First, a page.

The Burning Season in Northern Laos and Northern Thailand is a floating period between February and May when local farmers burn their agricultural fields in preparation for the new planting season.
Burning is widespread and creates a layer of smog and haze over the regions. The air quality drops significantly, often to dangerous levels.
I traveled to Northern Laos in the first half of March and most of my pictures look blurry and hazy due to the smoke. Yes, the burning season in Laos is very uncomfortable.
It’s not impossible to travel but if you can, reschedule your trip to before March or after April.
When is the Burning Season in Laos?
Technically speaking, the burning season (anywhere it’s practiced, not just in Laos) happens at the end of the dry season and right before the start of the wet season.
Historically, the burning season was only from the end of March until the end of April.
Enter global warming.
With weather changing rapidly all around the globe, Laos included, the wet season has started sooner and sooner.
Today, the burning season in Laos starts as early as January and ends as late as June!
It’s still most serious in March and April though.
The end of Burning Season is marked by the festival of Songkran. It’s also known as the Lao New Year or more colloquially as the Water Festival.
It usually precedes the coming of the monsoon rains that will clear the air. However, as mentioned already, global warming has made it a bit more unpredictable.
Which regions of Laos are affected by the burning season?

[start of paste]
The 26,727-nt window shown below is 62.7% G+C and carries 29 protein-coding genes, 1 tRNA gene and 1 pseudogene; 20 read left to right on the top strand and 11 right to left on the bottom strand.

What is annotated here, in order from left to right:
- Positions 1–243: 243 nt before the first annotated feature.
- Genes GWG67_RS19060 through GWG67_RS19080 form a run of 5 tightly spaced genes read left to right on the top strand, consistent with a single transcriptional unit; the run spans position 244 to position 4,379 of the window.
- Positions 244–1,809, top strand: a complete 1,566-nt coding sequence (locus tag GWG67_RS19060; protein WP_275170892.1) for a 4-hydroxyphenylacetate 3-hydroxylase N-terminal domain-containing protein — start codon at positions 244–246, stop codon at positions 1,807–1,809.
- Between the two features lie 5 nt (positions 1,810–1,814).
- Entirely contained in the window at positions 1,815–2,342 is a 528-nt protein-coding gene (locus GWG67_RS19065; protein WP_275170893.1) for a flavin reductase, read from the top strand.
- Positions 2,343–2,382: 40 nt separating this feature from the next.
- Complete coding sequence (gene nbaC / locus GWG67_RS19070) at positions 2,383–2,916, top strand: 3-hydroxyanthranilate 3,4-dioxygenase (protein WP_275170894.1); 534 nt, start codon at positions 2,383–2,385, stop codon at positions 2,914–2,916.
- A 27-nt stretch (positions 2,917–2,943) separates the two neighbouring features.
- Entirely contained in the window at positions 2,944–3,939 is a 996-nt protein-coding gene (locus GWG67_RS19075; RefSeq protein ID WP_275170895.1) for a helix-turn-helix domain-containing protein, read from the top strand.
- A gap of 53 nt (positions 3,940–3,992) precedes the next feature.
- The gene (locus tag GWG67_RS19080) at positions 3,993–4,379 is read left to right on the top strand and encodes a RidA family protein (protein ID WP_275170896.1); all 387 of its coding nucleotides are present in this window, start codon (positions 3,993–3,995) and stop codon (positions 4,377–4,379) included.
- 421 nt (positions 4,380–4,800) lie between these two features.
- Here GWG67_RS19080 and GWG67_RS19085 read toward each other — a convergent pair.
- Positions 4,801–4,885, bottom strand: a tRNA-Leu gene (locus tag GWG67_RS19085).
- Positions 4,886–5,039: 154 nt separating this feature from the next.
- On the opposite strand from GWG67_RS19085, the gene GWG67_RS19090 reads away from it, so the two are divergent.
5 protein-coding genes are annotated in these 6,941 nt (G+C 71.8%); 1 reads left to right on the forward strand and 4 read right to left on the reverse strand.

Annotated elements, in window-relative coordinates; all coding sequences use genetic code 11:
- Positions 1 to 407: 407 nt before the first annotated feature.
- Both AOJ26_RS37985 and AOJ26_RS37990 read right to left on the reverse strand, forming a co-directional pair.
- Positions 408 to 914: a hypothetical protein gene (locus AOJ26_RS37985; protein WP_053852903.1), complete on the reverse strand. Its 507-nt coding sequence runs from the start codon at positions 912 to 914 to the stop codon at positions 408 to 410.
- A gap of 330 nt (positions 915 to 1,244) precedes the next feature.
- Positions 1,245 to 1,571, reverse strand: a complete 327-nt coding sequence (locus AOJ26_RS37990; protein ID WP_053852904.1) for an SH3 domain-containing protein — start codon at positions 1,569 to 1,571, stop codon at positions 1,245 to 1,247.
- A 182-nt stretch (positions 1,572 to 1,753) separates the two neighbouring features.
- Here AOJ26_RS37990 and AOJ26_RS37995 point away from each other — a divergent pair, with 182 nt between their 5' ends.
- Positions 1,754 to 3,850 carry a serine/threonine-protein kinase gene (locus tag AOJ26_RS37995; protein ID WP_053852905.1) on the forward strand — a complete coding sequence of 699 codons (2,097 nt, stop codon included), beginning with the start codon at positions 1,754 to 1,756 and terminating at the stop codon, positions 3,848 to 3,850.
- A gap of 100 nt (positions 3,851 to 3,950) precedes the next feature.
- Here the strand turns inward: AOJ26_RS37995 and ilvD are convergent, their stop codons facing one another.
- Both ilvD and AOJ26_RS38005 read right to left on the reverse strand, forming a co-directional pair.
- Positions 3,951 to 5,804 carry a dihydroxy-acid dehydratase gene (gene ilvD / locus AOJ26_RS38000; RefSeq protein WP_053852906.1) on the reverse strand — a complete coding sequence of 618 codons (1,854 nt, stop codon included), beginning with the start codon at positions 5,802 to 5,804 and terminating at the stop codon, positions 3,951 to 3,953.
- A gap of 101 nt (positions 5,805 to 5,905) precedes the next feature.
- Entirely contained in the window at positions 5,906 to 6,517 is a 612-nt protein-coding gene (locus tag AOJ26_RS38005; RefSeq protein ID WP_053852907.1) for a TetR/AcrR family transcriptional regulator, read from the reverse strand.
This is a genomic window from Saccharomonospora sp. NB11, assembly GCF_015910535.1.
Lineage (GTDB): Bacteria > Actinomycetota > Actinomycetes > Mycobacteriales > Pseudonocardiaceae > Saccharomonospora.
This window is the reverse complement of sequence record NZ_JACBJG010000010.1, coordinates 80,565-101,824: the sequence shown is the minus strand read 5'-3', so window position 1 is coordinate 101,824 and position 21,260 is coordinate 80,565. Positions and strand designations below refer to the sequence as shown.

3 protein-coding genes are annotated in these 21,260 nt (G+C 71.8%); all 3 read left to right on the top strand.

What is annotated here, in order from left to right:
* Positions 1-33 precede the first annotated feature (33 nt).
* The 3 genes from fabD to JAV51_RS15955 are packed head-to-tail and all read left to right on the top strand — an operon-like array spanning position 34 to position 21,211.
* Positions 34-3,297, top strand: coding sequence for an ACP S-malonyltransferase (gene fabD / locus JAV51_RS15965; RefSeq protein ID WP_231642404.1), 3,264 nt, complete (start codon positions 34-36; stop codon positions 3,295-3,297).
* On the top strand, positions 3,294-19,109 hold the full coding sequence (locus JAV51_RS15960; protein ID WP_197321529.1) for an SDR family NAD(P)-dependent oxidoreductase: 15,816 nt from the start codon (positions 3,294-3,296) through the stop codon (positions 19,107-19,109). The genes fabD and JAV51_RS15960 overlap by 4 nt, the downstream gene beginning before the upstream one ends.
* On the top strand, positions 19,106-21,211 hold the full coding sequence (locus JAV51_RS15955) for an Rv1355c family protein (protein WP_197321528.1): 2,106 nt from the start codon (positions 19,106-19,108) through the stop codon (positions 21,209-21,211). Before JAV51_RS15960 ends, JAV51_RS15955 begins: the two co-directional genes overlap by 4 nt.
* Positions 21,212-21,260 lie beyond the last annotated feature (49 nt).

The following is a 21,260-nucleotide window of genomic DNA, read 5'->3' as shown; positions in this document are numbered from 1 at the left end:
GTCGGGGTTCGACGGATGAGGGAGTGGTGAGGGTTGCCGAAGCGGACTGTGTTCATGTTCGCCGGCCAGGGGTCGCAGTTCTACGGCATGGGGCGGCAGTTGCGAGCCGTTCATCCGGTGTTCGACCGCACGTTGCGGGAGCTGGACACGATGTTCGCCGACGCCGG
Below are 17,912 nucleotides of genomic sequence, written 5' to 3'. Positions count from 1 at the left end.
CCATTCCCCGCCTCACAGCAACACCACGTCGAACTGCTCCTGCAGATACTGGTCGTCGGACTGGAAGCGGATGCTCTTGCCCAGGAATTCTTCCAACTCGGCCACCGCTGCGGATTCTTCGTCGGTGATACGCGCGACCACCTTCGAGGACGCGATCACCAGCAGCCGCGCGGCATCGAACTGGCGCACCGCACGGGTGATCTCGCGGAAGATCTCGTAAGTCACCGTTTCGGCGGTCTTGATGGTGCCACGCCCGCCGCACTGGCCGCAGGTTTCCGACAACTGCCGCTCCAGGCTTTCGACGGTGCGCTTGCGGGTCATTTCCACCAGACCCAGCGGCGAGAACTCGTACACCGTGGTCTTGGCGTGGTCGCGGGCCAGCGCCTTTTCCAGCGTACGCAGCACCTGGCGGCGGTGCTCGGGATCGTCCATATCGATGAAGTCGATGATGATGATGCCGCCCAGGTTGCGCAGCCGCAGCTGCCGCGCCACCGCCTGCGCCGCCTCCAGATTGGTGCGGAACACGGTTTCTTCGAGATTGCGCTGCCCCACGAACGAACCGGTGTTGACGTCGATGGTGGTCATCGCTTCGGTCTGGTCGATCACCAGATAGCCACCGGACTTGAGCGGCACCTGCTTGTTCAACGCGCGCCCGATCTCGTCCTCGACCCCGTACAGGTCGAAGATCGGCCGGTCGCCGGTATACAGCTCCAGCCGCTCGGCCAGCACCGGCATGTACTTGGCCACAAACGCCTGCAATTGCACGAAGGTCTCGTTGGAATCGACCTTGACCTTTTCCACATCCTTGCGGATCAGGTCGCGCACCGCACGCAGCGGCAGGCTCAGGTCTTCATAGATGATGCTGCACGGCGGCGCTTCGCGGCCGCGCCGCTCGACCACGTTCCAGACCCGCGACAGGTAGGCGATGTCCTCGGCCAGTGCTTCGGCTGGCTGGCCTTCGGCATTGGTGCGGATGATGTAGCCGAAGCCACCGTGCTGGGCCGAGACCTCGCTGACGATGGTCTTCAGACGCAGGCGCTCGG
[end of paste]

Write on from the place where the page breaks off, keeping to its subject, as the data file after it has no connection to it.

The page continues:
The burning season affects all of Northern Laos, including Vang Vieng, Luang Prabang, Phongsavan, Nong Khiaw, Huay Xai, and Luang Namtha.
If you draw a line parallel to the equator at Vientiane, practically everything north of it is more or less affected by the burning.
Traveling in Laos during the burning season
I was in Laos in the first half of March. When I arrived in Luang Prabang in the first days of March, I could already tell that it was burning season.
The air was hazy and smoky. It smelled like burning everywhere. My pictures were all brownish and blurry.
Then I traveled north of Luang Prabang, through Nong Khiaw and Luang Namtha to reach Huay Xai in order to take the slow boat down the Mekong and get back to Luang Prabang.
While I was on the boat I realized just how bad air quality actually was. It was difficult to breathe. My clothes absorbed the smell and at the end of the day when I smelled them it was as if I had put my nose inside an exhaust pipe.
The Mekong River was supposed to be pretty and picturesque with lots of opportunities for pictures of the mountains that surround it. During the burning season in Laos, this is just not the case.
You cannot see further than a few hundred meters, breathing is difficult and it’s actually hazardous to health.
When I was back in Luang Prabang 10 days later, it was even worse than the first time.
South in Vang Vieng, it was a similar experience – haze, smoke, burning smell.
All the way south to the capital Vientiane you could still feel the smoke. I have to say it was a little better there. Since I’m comparing it to the gas chamber that Luang Prabang felt like, this is not a big accomplishment.
All in all – yeah, you can travel to Laos during the burning season. I did it. It is possible. There were also many other backpackers.
But was it pleasant? No. Was it hazy, smoky, and smelly? Yes. Was it bad for my health? Most certainly.
If it is possible, travel to Laos outside of the burning season. It’s really bad. And if you have asthma or other breathing problems – forget it.
Can you protect yourself from the smoke with a mask?
You can add some level of protection against the smoke by using a mask.
First things first, forget about the basic surgical masks. They protect against air droplets and are not fine enough to block the tiny dust and ash particles from burning.